Marvin no fan of new shoes
When the Utah Jazz showed up for Saturday morning's shootaround, they found green uniforms awaiting them for later that night, as well as green sneakers.
Most slipped into the new shoes. But not Marvin Williams.
"They weren't the ones that I normally wear," the Jazz forward said. "And I don't like wearing new shoes anyway. â¦ I'll probably come out in the same ones that I normally wear."
Williams is particular about his shoes, and it's not just a certain model of sneaker that he prefers. It's one well-worn pair of LeBron James-endorsed, size-16 Nikes. Unlike most NBA players, who change their shoes every few games, the first-year Jazz forward said he has worn the same sneakers for months and will likely finish out the season with this pair.
"I don't like putting on new shoes because it makes my feet hurt," Williams said.
That makes the former Atlanta Hawk unique. Mo Williams, for example, says he "can't go probably two or three games" without changing shoes. Marvin Williams said he has played with guys who "changed them every few games. I've had guys change them at halftime. So it just depends on how you feel."
While Williams may not have many contemporaries who remain as committed to one pair of sneakers as he does, he doesn't even come close to former Atlanta teammate Jamal Crawford. Crawford, who now plays for the Los Angeles Clippers, would wear the same pair of shoes for an entire season, Williams said.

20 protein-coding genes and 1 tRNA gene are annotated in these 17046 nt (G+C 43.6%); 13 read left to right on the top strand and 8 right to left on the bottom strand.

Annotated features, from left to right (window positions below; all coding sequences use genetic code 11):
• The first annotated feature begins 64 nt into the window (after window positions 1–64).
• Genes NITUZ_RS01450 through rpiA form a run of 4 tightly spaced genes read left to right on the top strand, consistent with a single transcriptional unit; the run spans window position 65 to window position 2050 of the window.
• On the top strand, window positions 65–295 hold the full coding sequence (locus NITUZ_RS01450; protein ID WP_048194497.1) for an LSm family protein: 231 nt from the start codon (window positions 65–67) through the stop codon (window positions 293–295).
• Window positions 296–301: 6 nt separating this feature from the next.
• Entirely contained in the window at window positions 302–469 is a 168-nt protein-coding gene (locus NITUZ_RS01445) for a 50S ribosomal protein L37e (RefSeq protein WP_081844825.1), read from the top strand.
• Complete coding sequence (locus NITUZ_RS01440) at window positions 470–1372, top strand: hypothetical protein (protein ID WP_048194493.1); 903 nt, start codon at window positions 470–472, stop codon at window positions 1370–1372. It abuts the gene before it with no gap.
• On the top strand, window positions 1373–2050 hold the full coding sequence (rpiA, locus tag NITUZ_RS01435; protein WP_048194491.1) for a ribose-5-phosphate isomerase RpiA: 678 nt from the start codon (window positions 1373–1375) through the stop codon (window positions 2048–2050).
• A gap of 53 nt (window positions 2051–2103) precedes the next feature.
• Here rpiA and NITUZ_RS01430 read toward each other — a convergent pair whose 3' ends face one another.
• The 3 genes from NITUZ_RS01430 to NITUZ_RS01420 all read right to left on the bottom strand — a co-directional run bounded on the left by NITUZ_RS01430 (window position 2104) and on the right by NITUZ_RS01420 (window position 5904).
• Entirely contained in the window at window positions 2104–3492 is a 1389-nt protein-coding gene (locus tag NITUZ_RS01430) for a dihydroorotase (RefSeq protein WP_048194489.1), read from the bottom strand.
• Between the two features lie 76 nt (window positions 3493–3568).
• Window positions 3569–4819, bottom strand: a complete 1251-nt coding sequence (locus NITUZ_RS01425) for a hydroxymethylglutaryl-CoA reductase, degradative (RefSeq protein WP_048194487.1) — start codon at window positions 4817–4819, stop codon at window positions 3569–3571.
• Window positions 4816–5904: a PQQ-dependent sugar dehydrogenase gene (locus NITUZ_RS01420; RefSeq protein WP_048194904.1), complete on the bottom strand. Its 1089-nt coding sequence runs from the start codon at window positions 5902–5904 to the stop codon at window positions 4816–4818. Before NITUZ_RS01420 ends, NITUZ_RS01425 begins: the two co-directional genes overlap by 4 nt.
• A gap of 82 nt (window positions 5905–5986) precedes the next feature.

"This no joke," he said, "the laces were ripping. Playoffs came, this is the first time we went to the playoffs. He tried to put on a new pair of shoes, changed them at halftime."
Gordon Hayward started for the first time since Nov. 16; coach Tyrone Corbin inserted him into the first group in place of DeMarre Carroll. Corbin said he made the move "because of the results we've been getting of late."
Entering Saturday, the Jazz had lost eight of their last 10 games.
In 45 games coming off the bench, Hayward averaged 14.3 points per game. He averaged 13.3 points as a starter.
"That's a lot of games," Hayward said of his tenure as a sixth man. "But you just got to be ready whenever you go in there. We've played with a bunch of different lineups over the course of the season."
Prince of a play
In three seasons with the Jazz, Hayward's signature play has, perhaps, become the chase-down block when the opposing team is on the fast break.
On Saturday, he made his first career start against the player with perhaps the most famous example of the play.
In the 2004 Eastern Conference Finals, Tayshaun Prince, then with the Detroit Pistons, chased down Reggie Miller on a fast break to preserve Detroit's Game 2 win over Indiana.
You can just imagine how Hayward, growing up in Brownsburg, Ind., reacted.
"I remember watching that play and was pretty upset about that," he said. "I wanted Reggie to dunk it. It was a tremendous play by him."
Hayward ranks fifth on the Jazz with 0.53 blocks per game, the most among non-frontcourt players.